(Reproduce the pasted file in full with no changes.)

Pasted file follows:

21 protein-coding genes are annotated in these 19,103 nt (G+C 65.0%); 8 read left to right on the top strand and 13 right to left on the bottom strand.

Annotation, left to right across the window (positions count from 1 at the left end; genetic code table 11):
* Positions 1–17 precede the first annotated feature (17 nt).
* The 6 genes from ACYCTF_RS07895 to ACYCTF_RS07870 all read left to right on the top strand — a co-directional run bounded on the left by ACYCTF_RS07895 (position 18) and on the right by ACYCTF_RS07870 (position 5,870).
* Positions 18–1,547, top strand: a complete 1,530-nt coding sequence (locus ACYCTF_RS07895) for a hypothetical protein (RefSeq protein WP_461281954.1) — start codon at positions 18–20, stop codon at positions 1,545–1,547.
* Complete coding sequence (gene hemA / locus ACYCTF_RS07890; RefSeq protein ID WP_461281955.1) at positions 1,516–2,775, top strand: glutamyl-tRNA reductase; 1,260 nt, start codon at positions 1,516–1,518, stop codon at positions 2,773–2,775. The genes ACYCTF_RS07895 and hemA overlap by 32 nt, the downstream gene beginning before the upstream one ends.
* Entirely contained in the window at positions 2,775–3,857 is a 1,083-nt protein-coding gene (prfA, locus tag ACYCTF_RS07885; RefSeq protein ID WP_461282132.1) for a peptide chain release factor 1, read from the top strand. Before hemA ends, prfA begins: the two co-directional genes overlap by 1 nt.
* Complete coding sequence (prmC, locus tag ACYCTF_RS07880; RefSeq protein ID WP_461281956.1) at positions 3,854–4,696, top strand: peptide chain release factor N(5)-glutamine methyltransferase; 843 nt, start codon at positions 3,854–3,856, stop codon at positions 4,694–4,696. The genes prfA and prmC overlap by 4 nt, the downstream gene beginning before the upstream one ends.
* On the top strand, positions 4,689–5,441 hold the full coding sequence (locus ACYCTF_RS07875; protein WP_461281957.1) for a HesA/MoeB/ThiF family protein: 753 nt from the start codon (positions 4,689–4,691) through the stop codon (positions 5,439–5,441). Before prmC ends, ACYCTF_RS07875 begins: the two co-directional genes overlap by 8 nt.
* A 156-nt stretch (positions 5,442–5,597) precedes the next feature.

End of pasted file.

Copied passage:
21 protein-coding genes are annotated in these 19,103 nt (G+C 65.0%); 8 read left to right on the top strand and 13 right to left on the bottom strand.

Annotation, left to right across the window (positions count from 1 at the left end; genetic code table 11):
* Positions 1–17 precede the first annotated feature (17 nt).
* The 6 genes from ACYCTF_RS07895 to ACYCTF_RS07870 all read left to right on the top strand — a co-directional run bounded on the left by ACYCTF_RS07895 (position 18) and on the right by ACYCTF_RS07870 (position 5,870).
* Positions 18–1,547, top strand: a complete 1,530-nt coding sequence (locus ACYCTF_RS07895) for a hypothetical protein (RefSeq protein WP_461281954.1) — start codon at positions 18–20, stop codon at positions 1,545–1,547.
* Complete coding sequence (gene hemA / locus ACYCTF_RS07890; RefSeq protein ID WP_461281955.1) at positions 1,516–2,775, top strand: glutamyl-tRNA reductase; 1,260 nt, start codon at positions 1,516–1,518, stop codon at positions 2,773–2,775. The genes ACYCTF_RS07895 and hemA overlap by 32 nt, the downstream gene beginning before the upstream one ends.
* Entirely contained in the window at positions 2,775–3,857 is a 1,083-nt protein-coding gene (prfA, locus tag ACYCTF_RS07885; RefSeq protein ID WP_461282132.1) for a peptide chain release factor 1, read from the top strand. Before hemA ends, prfA begins: the two co-directional genes overlap by 1 nt.
* Complete coding sequence (prmC, locus tag ACYCTF_RS07880; RefSeq protein ID WP_461281956.1) at positions 3,854–4,696, top strand: peptide chain release factor N(5)-glutamine methyltransferase; 843 nt, start codon at positions 3,854–3,856, stop codon at positions 4,694–4,696. The genes prfA and prmC overlap by 4 nt, the downstream gene beginning before the upstream one ends.
* On the top strand, positions 4,689–5,441 hold the full coding sequence (locus ACYCTF_RS07875; protein WP_461281957.1) for a HesA/MoeB/ThiF family protein: 753 nt from the start codon (positions 4,689–4,691) through the stop codon (positions 5,439–5,441). Before prmC ends, ACYCTF_RS07875 begins: the two co-directional genes overlap by 8 nt.
* A 156-nt stretch (positions 5,442–5,597) precedes the next feature.